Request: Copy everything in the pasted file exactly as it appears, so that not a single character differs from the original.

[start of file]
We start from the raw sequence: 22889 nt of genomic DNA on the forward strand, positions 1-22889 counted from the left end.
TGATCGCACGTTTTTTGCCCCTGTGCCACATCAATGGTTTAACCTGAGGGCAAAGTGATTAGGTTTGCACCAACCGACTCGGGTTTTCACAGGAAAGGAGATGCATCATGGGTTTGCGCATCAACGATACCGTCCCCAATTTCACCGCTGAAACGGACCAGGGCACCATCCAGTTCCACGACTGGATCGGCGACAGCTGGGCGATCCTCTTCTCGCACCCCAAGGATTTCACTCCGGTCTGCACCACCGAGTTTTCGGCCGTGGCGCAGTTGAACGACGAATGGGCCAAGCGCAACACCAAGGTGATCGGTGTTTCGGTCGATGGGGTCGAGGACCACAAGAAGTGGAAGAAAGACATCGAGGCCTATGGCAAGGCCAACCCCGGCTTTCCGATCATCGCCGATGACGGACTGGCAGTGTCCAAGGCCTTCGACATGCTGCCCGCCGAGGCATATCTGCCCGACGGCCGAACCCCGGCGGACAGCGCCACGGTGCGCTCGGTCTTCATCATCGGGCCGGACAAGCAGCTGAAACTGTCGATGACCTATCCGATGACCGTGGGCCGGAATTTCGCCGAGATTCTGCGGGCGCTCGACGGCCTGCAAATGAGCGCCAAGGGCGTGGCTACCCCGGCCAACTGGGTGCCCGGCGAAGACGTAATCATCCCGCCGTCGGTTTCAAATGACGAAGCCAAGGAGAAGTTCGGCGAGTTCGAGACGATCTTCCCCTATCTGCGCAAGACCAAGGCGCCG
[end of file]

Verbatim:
We start from the raw sequence: 22889 nt of genomic DNA on the forward strand, positions 1-22889 counted from the left end.
TGATCGCACGTTTTTTGCCCCTGTGCCACATCAATGGTTTAACCTGAGGGCAAAGTGATTAGGTTTGCACCAACCGACTCGGGTTTTCACAGGAAAGGAGATGCATCATGGGTTTGCGCATCAACGATACCGTCCCCAATTTCACCGCTGAAACGGACCAGGGCACCATCCAGTTCCACGACTGGATCGGCGACAGCTGGGCGATCCTCTTCTCGCACCCCAAGGATTTCACTCCGGTCTGCACCACCGAGTTTTCGGCCGTGGCGCAGTTGAACGACGAATGGGCCAAGCGCAACACCAAGGTGATCGGTGTTTCGGTCGATGGGGTCGAGGACCACAAGAAGTGGAAGAAAGACATCGAGGCCTATGGCAAGGCCAACCCCGGCTTTCCGATCATCGCCGATGACGGACTGGCAGTGTCCAAGGCCTTCGACATGCTGCCCGCCGAGGCATATCTGCCCGACGGCCGAACCCCGGCGGACAGCGCCACGGTGCGCTCGGTCTTCATCATCGGGCCGGACAAGCAGCTGAAACTGTCGATGACCTATCCGATGACCGTGGGCCGGAATTTCGCCGAGATTCTGCGGGCGCTCGACGGCCTGCAAATGAGCGCCAAGGGCGTGGCTACCCCGGCCAACTGGGTGCCCGGCGAAGACGTAATCATCCCGCCGTCGGTTTCAAATGACGAAGCCAAGGAGAAGTTCGGCGAGTTCGAGACGATCTTCCCCTATCTGCGCAAGACCAAGGCGCCG